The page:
Jim's Depository

this code is not yet written

I notices NIOSSH today for SSH support in Swift. I'm going to try it as a management console for one of my HTTP backends. For an idea of how much effort is involved I'll give a running tally here.


  • Go look at https://github.com/apple/swift-nio-ssh. Read a lot of it.

  • Discover that there is already an example server hiding in Sources/NIOSSHServer

  • Copy it in, drop out the code for port forwarding


  • I can connect to my server, and it crashes. Progress.

  • Realize the sample server is trying to use /usr/local/bin/bash which I don't have.

  • Get rid of all the pipe code since I'm not going to be interactive, at least yet. Introduce a bunch of bugs. Get lost in event loops, futures, and promises and the mysteries of unwrapInboundIn and friends.`


  • Success! I have built a really complicated echo server.


  • Much better understanding of NIO ChannelHandler, threw out about half the previous code.

  • Got in a fight with Swift over how to say a parameter conforms to a protocol. Ended up with an ugly generic solution. Not happy.

  • Boiled down to a SSHCommandHandler class which is used as a channel handler. It gets a command and dispatches it to a doCommand(command:to:environment:) function which you override.

  • The Protocol fight was because I just want that to: parameter to be a TextOutputStream. I don't want to tell you about my specific version. That collides with the inout nature of the print(_:to:inout TextOutputStream) call.


Mostly liking the shape of the code. In your main or somewhere likely you will…

let console = SSHConsole(passwordDelegate: Authenticator())
try console.listen()

…later you can…

try? console.stop().wait()`


And just like that I hit a wall. Swift Argument Parser does not have a mechanism for you to pass in state as you dispatch the command. There is a run() with no arguments and that's it. I spent 4 hours exploring the vast array of things which don't work. I landed on a few that do, but they are a bit gross.

Here's what I ended up with:

  • Define a struct for my context.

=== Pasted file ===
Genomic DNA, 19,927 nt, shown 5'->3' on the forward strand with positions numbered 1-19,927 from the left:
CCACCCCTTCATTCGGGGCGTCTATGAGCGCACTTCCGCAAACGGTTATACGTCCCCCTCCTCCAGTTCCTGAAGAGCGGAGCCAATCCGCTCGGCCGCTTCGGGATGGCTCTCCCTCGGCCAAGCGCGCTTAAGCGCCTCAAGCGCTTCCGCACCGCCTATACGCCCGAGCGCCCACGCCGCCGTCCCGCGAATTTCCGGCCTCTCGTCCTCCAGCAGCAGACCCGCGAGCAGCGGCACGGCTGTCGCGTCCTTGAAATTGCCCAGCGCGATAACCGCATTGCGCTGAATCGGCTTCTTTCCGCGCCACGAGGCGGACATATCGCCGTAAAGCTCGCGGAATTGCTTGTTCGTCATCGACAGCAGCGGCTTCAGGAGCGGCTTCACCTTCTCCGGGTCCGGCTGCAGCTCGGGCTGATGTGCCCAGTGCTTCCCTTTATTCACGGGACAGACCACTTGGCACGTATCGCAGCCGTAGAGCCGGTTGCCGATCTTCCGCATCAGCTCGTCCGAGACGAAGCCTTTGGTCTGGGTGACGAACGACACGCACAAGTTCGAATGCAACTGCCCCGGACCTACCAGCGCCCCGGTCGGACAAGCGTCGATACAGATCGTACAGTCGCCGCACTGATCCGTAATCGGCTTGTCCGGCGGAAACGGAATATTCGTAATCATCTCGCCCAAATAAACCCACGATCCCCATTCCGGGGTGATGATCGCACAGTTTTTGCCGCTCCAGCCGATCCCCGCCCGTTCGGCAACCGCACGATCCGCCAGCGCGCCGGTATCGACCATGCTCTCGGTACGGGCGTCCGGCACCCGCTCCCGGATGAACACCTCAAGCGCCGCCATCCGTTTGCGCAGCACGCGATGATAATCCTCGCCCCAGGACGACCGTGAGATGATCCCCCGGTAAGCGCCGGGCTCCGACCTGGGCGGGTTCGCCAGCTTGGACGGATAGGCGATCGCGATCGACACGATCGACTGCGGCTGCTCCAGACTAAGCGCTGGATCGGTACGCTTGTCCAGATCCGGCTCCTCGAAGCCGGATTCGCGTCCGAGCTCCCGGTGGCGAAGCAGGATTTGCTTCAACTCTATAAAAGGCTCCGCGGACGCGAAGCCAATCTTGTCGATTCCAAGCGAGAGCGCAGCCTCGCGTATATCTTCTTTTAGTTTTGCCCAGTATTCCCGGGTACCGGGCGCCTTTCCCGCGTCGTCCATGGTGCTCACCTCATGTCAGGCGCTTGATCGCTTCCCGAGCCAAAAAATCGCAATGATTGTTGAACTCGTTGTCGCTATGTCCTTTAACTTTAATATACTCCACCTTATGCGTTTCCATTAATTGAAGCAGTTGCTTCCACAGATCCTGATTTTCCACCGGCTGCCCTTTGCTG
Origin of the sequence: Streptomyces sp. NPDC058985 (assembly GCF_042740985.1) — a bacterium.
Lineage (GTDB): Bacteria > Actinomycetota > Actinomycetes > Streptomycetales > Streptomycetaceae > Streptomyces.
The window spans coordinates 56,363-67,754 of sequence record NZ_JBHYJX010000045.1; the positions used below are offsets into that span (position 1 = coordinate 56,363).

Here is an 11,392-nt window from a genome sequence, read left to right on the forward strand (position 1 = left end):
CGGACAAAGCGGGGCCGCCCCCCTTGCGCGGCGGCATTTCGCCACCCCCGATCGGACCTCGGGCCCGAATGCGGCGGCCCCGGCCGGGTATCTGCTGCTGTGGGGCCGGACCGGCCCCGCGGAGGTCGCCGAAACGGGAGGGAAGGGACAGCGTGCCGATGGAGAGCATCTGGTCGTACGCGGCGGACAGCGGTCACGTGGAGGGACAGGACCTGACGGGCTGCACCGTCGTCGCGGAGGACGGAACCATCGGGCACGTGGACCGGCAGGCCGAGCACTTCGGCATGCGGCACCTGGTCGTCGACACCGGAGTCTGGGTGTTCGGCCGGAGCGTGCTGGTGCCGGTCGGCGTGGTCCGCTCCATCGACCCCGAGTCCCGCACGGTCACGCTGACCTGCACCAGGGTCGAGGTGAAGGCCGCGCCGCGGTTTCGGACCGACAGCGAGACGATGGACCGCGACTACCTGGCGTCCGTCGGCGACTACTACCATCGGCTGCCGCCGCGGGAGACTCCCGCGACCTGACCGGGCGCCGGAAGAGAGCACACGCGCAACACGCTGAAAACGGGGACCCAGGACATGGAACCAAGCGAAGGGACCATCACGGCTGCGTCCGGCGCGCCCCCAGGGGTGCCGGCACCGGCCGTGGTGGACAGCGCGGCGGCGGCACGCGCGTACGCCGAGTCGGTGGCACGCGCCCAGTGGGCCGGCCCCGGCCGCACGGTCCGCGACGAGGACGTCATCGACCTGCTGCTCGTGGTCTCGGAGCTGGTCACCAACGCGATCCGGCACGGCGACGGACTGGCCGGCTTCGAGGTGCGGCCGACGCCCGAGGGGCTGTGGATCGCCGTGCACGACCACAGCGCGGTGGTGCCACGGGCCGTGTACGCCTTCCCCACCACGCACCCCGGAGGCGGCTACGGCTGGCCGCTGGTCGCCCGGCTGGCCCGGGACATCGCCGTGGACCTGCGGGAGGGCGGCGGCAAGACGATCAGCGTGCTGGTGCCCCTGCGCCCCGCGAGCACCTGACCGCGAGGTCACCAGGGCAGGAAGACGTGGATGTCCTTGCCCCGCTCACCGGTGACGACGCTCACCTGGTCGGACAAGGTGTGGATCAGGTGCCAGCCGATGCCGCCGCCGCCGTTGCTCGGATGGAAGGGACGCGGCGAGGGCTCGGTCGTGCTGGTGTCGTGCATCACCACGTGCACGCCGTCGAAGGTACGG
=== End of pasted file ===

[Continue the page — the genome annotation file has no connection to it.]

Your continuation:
• Extend the ParsableCommand to require a context variable of my type. I called it ConsoleCommand

  • I define my commands with structs conforming to ConsoleCommand. Each one has to have a var context:ConsoleContext? = nil in it.

  • Now my run() can look at its context and everything is happy

  • Except… ParsableCommand conforms to Decodable and an Optional<Foo> only conforms if Foo conforms, and my context object can't conform because there is no sane null value for an output stream!

  • The textbook solution is to specify my own Codable keys and leave out the trouble maker, except these objects are full of variables because they have entries for all the command syntax elements.

  • … hours are wasted …

  • I finally implemented a @transient property wrapper for nil-able values which sets them to nil on a decode and doesn't write on an encode. This is inspired by a feature rejected by the Swift designers.

  • I don't like it. I resent having to put a @transient var context:ConsoleContext?=nil in every command, but when I tried using classes instead of structs for the commands it didn't parse, so that may not be supported, so no inheriting my boilerplate.

  • I may go back and make my context be Decodable even if I have to make some insane values to populate it. Then I can lose the property wrapper and also save some unwrapping.

All in all a typical day of programming. Lot's of good progress then I step in a bear trap and have to chew my leg off before continuing.

T+20 Hours

All wrapped up and published on GitHub with API level documentation and very little high level documentation. Just the way I hate to use software. You can find it at SSHConsole